The designers in question are sisters Nurul, Mira and Syera Zulkifli, founders of Malaysian brand Mimpikita, which made its LFW debut on Sunday night.
Mimpikita is already stocked in London boutiques and the sisters are reportedly in talks with online retail giant ASOS.
At home in Kuala Lumpur, the family are style icons (hailed as Malaysia's more modest answer to the Kardashians) - with two stores of their own, a seven figure turnover and a social media following in excess of 120,000.
The Zulkifli sisters wear hijabs and so do some of their models - a choice the Zulfikis say has been faced with some resistance from Asian fashion media, especially when featuring models in hijabs in publications targeted at a non-muslim audience.
But they're keen for the brand to be embraced by women universally: "For my sisters and I, it's all about removing the old ideologies and stereotypes that prevent us from having it all," Mira Zulkifli said.
"For us there is no stronger illustration of our pride in our faith than us as designers taking to the runway in our hijabs after the models."
Speaking exclusively to HuffPost UK Style following their LFW debut on Sunday night, the Zulkifli sisters were keen to start a positive debate around the hijab in fashion.
Do you think there needs to be more diversity in fashion?
Most definitely, there is plenty of work to be done in terms of featuring models and designers from the varied backgrounds and different faiths.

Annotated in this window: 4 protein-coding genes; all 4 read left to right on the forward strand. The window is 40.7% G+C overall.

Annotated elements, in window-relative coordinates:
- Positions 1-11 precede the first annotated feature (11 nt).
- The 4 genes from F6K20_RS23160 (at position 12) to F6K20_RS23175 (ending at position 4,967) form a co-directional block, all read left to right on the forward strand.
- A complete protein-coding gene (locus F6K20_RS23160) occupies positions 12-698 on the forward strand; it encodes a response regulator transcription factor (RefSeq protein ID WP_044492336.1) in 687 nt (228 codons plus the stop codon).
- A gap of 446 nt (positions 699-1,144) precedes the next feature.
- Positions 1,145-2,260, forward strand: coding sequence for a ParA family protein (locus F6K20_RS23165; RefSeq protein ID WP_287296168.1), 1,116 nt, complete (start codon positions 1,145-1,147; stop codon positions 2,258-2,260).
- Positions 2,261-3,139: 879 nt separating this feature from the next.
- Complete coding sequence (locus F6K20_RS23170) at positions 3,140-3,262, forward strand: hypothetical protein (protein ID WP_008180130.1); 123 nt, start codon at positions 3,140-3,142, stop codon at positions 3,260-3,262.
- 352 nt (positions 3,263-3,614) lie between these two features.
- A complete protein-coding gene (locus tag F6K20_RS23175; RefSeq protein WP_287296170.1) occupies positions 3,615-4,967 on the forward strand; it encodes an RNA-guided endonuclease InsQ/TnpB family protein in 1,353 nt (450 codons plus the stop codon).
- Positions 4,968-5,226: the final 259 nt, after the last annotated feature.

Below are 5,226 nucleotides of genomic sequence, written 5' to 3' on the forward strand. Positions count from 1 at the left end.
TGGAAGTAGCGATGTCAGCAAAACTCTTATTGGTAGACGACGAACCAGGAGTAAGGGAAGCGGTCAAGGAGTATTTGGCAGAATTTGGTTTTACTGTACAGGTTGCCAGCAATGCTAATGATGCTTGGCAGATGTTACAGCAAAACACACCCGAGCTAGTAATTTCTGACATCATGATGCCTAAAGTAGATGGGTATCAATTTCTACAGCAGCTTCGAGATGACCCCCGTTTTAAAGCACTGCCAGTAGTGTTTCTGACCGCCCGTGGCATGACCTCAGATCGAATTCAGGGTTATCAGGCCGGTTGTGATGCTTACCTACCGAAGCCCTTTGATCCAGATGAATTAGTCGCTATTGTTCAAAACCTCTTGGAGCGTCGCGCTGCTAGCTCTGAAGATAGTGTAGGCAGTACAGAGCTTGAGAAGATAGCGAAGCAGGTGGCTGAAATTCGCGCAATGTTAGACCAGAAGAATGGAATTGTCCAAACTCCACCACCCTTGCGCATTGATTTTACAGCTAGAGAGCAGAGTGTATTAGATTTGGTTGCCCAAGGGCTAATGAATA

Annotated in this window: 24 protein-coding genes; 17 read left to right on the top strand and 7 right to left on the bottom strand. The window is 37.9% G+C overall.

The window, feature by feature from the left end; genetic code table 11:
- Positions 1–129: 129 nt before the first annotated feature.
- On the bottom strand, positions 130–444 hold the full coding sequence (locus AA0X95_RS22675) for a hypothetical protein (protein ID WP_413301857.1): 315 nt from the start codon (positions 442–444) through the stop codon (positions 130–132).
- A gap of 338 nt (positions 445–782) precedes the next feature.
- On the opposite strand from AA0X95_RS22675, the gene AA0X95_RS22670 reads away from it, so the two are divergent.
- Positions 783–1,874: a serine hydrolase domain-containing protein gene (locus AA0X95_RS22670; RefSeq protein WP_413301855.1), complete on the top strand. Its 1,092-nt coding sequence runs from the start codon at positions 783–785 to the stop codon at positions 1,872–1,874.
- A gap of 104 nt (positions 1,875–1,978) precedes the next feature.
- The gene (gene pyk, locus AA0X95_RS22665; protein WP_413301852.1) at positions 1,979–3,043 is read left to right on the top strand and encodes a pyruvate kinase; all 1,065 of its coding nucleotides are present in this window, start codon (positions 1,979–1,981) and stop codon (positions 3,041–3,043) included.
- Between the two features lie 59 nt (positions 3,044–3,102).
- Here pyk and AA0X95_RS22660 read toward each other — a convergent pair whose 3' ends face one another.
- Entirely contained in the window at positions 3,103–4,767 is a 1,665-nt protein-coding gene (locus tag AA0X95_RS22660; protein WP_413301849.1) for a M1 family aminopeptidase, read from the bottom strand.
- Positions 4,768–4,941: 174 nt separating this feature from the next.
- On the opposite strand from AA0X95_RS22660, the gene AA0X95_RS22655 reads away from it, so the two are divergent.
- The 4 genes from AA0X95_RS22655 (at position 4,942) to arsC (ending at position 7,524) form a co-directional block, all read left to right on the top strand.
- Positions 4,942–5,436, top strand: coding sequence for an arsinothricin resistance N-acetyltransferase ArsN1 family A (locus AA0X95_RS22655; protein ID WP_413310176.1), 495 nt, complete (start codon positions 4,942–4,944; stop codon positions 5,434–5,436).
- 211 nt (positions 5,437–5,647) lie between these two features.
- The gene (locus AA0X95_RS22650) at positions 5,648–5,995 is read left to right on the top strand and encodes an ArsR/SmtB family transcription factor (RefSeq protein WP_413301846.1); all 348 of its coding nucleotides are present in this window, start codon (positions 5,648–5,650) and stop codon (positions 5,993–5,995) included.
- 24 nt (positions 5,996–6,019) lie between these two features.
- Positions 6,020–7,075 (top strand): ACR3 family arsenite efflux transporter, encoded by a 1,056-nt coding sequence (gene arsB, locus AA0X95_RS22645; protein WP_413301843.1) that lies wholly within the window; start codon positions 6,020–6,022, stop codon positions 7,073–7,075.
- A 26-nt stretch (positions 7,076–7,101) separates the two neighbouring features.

What changes would you like to see made?
Hailing from Kuala Lumpur, Malaysia, with a multi-racial society, we’re blessed to be accepted as muslim young entreprenuers and have never faced with any racial stigma.
Moving forward, with our plans of international expansion. We are aware of the possibility of the racial divide that we might face, but we strongly believe a creative industry like fashion should reflect our society and the many cultures there are from all over the world.
What made you choose to feature models wearing hijabs?
Our aim is to encourage modest clothing in updated styles, which showcase the wide array of cultures present in Kuala Lumpur.
Being hijab wearers ourselves, we’re comfortable and proud of our personal styles so it’s no surprise that we love featuring models in chic, modest clothing. And in addition to that, we hope to represent and promote diversity in the fashion industry.
Do you think hijabs should be talked about as fashion item as well as religious item – or would that be disrespectful? What does wearing the hijab mean to you?
Primarily, as muslims - there is an obligation for us to be modest in all that we do and that includes what we wear. Choosing to wear the hijab isn’t supposed to create more stress on women, and nor is it the climax of our spirituality.
For us sisters, our commitment to wearing the hijab is a big part of our lives – it grounds us and helps us to maintain our modesty.
Our hijab styles are also fairly simple; sticking to neutrals and a simple ‘pin & tuck’ style to compliment our outfits and personal style.
The many hijab styles out there can be tapered to match someone’s own style reference and although there is incessant debate on the hijab as fashion item, we view it as providing an opportunity for women to partake in fashion trends, while creating a niche market for those who choose to cover up.
What’s been the biggest challenge for your fashion brand?
To master our style and keeping true to our brand identity regardless of our faith.
With the amount of new designers and brands coming up, the reality for us today is that there’s a very short window for us to develop. We hope our debut at London Fashion Week showcased what Mimpikita really is about – pushing boundaries and tradition.
See the Mimpikita LFW show in full below: